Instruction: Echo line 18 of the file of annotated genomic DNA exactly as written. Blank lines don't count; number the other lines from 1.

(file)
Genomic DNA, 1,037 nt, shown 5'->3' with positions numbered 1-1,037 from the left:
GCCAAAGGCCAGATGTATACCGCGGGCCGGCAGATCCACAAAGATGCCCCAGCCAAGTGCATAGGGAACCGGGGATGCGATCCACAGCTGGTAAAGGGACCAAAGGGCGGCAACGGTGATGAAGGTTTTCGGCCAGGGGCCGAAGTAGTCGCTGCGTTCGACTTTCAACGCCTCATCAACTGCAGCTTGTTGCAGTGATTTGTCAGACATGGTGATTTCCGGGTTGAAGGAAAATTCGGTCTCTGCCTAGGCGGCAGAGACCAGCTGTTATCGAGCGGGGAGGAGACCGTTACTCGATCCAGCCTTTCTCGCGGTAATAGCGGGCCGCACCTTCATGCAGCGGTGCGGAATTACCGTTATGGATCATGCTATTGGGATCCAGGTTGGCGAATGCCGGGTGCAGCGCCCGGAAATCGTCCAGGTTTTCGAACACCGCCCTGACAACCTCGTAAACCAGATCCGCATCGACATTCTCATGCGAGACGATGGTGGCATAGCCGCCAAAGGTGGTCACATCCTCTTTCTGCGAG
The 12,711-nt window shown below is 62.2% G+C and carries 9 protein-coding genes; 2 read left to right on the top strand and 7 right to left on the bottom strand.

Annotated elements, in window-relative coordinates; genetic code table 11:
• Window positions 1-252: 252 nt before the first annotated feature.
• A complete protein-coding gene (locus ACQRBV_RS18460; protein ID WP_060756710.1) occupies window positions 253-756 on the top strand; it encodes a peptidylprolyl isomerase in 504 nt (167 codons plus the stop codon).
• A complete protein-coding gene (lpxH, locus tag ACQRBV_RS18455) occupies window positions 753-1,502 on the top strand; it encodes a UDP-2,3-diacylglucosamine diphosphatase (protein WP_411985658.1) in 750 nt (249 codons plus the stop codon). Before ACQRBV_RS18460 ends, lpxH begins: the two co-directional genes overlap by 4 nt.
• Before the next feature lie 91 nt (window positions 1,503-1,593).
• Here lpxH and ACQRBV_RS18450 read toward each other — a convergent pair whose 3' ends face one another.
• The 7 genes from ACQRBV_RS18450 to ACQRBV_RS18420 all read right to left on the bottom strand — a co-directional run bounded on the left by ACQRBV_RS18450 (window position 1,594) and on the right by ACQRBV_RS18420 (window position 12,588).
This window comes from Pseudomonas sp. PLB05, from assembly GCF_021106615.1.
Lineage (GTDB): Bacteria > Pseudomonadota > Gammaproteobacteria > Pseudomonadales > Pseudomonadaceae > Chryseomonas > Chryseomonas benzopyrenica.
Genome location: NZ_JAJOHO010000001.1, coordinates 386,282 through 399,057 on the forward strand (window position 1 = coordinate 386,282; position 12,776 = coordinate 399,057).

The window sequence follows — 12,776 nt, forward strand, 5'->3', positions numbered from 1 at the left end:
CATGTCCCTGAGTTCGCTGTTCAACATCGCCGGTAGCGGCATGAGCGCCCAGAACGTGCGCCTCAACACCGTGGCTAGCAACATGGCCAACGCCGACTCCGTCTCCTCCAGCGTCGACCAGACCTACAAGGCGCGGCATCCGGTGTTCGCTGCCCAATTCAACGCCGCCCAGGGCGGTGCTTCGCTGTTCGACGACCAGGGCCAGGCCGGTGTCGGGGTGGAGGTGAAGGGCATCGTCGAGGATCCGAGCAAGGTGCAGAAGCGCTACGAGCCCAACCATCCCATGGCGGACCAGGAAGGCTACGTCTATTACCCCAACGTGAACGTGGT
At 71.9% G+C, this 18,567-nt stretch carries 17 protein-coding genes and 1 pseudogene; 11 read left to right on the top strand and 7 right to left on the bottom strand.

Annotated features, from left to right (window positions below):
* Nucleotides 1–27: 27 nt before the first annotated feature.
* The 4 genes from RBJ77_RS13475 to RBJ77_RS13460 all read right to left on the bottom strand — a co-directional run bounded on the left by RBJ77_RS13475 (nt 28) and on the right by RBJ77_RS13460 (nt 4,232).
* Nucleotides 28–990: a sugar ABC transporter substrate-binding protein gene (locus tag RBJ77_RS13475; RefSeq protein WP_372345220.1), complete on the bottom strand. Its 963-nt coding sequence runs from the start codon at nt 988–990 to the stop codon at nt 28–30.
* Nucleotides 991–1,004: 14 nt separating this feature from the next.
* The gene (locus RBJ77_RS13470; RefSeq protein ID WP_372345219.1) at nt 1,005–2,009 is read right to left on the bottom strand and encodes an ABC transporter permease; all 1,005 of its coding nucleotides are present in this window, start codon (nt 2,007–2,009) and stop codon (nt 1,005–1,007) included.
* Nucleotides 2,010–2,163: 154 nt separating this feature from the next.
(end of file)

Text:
* Nucleotides 1–27: 27 nt before the first annotated feature.